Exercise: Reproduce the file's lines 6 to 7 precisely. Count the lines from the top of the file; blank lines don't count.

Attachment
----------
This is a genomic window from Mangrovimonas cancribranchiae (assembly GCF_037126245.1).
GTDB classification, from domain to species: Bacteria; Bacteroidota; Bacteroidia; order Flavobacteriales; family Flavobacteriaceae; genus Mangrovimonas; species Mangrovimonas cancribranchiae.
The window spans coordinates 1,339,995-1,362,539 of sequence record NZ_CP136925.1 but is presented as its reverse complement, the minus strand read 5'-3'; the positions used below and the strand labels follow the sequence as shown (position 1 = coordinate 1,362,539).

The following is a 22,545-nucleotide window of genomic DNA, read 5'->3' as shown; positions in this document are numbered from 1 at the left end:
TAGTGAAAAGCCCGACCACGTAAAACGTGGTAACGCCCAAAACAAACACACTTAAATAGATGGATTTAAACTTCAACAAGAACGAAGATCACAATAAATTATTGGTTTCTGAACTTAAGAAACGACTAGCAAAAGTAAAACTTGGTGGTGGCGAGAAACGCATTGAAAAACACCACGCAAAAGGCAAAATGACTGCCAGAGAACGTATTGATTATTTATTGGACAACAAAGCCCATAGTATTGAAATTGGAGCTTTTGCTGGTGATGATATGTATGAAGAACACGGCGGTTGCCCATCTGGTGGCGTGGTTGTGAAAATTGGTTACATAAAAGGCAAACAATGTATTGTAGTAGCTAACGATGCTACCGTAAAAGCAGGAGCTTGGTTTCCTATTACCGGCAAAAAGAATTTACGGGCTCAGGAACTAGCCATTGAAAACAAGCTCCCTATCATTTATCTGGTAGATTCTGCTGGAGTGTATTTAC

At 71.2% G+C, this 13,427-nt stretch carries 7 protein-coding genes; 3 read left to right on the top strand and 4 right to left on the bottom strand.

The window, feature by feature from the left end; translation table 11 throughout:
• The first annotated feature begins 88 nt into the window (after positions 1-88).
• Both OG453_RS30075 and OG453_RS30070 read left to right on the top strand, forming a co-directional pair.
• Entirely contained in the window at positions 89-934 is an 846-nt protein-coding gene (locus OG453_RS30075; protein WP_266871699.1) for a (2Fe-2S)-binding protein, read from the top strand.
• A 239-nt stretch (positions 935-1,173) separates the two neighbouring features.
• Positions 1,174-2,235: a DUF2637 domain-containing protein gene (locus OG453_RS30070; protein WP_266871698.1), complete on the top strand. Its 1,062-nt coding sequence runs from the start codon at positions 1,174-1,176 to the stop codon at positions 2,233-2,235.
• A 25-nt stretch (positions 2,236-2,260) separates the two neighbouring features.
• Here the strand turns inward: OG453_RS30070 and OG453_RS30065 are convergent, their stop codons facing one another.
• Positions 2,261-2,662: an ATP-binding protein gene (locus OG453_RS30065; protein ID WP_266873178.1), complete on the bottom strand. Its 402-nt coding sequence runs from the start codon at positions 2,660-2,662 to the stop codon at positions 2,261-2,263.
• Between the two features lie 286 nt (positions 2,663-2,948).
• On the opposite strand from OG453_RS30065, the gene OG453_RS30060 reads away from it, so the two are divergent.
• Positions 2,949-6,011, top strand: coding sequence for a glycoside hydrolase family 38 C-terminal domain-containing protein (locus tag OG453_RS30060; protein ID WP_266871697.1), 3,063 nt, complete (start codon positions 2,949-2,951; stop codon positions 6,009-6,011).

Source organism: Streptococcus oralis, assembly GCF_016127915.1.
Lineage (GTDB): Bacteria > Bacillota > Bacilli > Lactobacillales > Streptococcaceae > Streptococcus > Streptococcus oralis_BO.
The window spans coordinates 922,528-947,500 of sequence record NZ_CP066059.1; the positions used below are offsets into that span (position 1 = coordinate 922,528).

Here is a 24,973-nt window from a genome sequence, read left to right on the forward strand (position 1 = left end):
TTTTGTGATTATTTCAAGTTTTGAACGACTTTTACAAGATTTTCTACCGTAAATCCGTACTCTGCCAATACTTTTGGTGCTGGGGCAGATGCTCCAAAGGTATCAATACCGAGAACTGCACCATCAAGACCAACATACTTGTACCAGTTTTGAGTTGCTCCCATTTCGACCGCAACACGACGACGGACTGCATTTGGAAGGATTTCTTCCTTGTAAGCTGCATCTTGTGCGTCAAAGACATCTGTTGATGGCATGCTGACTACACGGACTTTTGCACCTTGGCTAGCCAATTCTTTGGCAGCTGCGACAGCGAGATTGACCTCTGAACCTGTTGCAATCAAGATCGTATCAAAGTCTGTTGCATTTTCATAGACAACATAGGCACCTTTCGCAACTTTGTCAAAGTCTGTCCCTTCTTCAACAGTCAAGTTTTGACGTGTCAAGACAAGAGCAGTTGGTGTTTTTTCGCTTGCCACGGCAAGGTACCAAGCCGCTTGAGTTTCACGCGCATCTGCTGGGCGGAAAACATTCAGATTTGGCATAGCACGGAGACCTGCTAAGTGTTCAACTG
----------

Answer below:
At 71.2% G+C, this 13,427-nt stretch carries 7 protein-coding genes; 3 read left to right on the top strand and 4 right to left on the bottom strand.

The window, feature by feature from the left end; translation table 11 throughout: